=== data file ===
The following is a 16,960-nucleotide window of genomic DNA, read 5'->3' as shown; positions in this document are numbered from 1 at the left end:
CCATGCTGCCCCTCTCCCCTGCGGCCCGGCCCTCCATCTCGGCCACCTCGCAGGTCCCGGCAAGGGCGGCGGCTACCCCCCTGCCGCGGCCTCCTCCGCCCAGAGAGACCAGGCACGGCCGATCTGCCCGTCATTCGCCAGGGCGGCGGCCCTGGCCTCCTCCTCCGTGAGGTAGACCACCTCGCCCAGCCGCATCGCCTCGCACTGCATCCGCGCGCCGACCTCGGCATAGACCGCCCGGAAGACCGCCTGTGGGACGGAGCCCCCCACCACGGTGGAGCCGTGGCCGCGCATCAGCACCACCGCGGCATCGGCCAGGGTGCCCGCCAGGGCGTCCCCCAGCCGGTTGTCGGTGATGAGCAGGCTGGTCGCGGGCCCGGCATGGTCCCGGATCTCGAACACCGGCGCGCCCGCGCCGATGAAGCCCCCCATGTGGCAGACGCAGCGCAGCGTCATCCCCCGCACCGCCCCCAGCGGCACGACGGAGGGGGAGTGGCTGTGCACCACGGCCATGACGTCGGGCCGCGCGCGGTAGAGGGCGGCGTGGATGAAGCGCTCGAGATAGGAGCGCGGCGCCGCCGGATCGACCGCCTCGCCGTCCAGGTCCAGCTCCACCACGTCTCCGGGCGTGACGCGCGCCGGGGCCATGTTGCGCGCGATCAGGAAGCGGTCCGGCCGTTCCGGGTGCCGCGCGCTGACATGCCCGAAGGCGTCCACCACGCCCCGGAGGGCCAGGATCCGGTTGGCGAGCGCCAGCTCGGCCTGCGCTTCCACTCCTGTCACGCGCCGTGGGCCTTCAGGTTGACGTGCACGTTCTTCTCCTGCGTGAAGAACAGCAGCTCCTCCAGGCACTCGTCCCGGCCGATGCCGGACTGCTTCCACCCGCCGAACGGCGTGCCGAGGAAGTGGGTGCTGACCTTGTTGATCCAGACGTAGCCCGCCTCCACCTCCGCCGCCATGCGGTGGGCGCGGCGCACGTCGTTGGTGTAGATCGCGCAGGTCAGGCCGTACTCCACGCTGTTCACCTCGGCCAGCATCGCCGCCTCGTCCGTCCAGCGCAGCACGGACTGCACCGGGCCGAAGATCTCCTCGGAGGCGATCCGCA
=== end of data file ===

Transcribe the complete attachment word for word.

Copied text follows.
The following is a 16,960-nucleotide window of genomic DNA, read 5'->3' as shown; positions in this document are numbered from 1 at the left end:
CCATGCTGCCCCTCTCCCCTGCGGCCCGGCCCTCCATCTCGGCCACCTCGCAGGTCCCGGCAAGGGCGGCGGCTACCCCCCTGCCGCGGCCTCCTCCGCCCAGAGAGACCAGGCACGGCCGATCTGCCCGTCATTCGCCAGGGCGGCGGCCCTGGCCTCCTCCTCCGTGAGGTAGACCACCTCGCCCAGCCGCATCGCCTCGCACTGCATCCGCGCGCCGACCTCGGCATAGACCGCCCGGAAGACCGCCTGTGGGACGGAGCCCCCCACCACGGTGGAGCCGTGGCCGCGCATCAGCACCACCGCGGCATCGGCCAGGGTGCCCGCCAGGGCGTCCCCCAGCCGGTTGTCGGTGATGAGCAGGCTGGTCGCGGGCCCGGCATGGTCCCGGATCTCGAACACCGGCGCGCCCGCGCCGATGAAGCCCCCCATGTGGCAGACGCAGCGCAGCGTCATCCCCCGCACCGCCCCCAGCGGCACGACGGAGGGGGAGTGGCTGTGCACCACGGCCATGACGTCGGGCCGCGCGCGGTAGAGGGCGGCGTGGATGAAGCGCTCGAGATAGGAGCGCGGCGCCGCCGGATCGACCGCCTCGCCGTCCAGGTCCAGCTCCACCACGTCTCCGGGCGTGACGCGCGCCGGGGCCATGTTGCGCGCGATCAGGAAGCGGTCCGGCCGTTCCGGGTGCCGCGCGCTGACATGCCCGAAGGCGTCCACCACGCCCCGGAGGGCCAGGATCCGGTTGGCGAGCGCCAGCTCGGCCTGCGCTTCCACTCCTGTCACGCGCCGTGGGCCTTCAGGTTGACGTGCACGTTCTTCTCCTGCGTGAAGAACAGCAGCTCCTCCAGGCACTCGTCCCGGCCGATGCCGGACTGCTTCCACCCGCCGAACGGCGTGCCGAGGAAGTGGGTGCTGACCTTGTTGATCCAGACGTAGCCCGCCTCCACCTCCGCCGCCATGCGGTGGGCGCGGCGCACGTCGTTGGTGTAGATCGCGCAGGTCAGGCCGTACTCCACGCTGTTCACCTCGGCCAGCATCGCCGCCTCGTCCGTCCAGCGCAGCACGGACTGCACCGGGCCGAAGATCTCCTCGGAGGCGATCCGCA